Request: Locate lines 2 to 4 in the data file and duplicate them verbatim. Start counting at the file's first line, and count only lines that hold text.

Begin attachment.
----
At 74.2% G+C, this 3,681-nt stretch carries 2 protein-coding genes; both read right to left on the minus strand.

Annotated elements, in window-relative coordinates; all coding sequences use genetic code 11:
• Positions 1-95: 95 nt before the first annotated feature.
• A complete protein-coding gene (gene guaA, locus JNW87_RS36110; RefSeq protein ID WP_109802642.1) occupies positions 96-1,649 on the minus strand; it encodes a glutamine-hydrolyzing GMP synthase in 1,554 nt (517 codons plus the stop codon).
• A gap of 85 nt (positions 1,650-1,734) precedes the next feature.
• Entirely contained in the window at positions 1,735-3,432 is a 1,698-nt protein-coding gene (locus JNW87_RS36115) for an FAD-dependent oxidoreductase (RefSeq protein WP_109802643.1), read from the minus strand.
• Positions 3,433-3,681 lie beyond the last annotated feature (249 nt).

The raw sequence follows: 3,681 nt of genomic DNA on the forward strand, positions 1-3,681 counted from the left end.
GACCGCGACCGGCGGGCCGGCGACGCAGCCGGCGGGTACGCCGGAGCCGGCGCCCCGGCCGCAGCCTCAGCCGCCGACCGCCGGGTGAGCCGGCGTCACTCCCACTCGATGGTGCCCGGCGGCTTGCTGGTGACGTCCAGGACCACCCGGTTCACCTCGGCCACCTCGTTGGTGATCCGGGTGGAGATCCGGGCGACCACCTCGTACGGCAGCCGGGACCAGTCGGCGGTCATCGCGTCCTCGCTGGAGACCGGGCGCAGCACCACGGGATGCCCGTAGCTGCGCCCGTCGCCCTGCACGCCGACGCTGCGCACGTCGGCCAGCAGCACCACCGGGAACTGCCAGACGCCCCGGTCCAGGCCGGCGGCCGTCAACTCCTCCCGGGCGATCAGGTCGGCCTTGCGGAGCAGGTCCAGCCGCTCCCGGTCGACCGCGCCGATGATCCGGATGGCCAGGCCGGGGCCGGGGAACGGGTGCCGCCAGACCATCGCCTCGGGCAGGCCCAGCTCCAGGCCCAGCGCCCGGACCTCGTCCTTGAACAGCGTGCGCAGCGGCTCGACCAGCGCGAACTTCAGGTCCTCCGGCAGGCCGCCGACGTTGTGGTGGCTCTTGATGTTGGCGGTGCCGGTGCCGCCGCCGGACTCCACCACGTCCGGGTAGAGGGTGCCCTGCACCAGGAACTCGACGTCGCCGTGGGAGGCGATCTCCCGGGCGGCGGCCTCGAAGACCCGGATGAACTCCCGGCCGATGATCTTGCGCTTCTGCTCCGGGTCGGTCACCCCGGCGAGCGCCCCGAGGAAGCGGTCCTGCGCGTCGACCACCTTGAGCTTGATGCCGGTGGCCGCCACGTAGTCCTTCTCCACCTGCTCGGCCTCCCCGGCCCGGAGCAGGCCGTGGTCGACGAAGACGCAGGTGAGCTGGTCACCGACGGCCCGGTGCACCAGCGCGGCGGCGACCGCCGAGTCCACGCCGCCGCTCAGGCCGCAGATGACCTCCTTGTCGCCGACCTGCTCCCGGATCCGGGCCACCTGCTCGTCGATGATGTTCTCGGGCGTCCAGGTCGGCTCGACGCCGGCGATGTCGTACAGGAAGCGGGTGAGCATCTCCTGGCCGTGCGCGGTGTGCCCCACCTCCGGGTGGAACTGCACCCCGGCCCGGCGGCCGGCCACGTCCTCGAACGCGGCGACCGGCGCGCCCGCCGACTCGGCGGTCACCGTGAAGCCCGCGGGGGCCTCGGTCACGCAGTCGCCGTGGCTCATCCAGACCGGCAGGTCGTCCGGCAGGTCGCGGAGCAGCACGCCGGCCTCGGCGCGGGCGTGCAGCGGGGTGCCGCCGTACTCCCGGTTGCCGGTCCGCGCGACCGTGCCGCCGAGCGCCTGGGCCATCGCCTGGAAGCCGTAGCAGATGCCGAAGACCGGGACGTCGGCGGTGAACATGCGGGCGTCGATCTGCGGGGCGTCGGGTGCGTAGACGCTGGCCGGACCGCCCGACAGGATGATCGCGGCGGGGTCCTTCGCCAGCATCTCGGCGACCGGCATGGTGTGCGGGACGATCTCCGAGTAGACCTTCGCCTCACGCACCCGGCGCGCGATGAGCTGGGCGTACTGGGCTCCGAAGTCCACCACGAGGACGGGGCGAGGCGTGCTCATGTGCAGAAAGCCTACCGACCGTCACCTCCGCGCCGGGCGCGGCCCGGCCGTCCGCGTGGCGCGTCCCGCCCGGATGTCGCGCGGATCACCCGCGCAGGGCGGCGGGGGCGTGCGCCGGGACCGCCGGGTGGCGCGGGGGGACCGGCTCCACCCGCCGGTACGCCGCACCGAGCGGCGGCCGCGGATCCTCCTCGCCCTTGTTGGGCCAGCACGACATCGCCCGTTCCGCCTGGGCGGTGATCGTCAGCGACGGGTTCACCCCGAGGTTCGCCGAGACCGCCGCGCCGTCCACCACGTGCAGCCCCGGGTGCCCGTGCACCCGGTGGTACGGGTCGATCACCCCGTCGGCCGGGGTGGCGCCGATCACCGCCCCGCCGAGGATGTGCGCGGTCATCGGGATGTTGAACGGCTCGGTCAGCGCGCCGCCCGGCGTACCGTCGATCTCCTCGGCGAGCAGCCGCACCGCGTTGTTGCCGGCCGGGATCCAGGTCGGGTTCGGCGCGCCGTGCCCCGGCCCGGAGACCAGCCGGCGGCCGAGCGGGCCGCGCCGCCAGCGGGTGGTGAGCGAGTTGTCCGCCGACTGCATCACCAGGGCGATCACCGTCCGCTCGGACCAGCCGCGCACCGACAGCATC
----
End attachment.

Annotated elements, in window-relative coordinates; all coding sequences use genetic code 11:
• Positions 1-95: 95 nt before the first annotated feature.
• A complete protein-coding gene (gene guaA, locus JNW87_RS36110; RefSeq protein ID WP_109802642.1) occupies positions 96-1,649 on the minus strand; it encodes a glutamine-hydrolyzing GMP synthase in 1,554 nt (517 codons plus the stop codon).